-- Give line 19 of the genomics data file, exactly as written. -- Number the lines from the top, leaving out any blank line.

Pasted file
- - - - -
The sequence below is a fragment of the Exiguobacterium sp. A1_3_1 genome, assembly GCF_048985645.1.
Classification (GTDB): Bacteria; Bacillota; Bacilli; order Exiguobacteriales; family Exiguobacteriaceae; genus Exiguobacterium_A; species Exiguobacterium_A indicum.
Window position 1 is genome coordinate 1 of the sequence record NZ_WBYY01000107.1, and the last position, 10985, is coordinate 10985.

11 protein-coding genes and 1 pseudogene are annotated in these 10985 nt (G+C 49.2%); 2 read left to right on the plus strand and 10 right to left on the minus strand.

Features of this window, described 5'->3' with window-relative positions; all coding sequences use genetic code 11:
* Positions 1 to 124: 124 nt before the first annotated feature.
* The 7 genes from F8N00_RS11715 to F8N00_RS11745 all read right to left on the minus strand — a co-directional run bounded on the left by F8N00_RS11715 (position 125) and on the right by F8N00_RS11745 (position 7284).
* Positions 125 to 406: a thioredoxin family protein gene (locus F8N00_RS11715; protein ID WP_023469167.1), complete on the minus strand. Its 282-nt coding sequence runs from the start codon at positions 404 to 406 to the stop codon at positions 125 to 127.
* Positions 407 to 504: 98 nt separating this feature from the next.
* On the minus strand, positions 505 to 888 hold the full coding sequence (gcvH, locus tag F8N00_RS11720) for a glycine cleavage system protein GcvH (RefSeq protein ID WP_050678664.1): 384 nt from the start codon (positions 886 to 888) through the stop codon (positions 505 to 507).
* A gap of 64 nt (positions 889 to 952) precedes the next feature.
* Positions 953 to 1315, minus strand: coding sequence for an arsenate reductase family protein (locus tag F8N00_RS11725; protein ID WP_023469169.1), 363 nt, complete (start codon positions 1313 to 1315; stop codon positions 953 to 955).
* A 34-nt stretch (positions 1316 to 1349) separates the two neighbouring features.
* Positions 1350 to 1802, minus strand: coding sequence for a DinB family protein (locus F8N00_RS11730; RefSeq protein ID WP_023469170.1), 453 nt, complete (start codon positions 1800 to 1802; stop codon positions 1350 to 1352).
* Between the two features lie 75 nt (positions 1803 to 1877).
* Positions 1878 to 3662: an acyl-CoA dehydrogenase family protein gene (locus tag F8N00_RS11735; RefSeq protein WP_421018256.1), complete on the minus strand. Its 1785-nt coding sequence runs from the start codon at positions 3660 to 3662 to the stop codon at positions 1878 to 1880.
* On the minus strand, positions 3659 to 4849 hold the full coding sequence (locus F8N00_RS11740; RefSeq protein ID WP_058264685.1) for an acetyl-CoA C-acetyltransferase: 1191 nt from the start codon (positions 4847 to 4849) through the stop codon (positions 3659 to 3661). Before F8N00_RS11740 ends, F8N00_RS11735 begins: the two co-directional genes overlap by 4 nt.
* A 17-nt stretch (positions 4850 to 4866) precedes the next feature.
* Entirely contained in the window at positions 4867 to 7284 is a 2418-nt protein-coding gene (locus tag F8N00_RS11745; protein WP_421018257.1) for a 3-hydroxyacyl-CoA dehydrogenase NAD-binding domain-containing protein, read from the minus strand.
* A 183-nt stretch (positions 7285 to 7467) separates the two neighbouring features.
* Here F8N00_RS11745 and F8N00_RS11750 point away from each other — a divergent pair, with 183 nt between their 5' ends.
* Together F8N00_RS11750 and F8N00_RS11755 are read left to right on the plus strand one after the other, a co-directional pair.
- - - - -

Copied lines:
* Entirely contained in the window at positions 4867 to 7284 is a 2418-nt protein-coding gene (locus tag F8N00_RS11745; protein WP_421018257.1) for a 3-hydroxyacyl-CoA dehydrogenase NAD-binding domain-containing protein, read from the minus strand.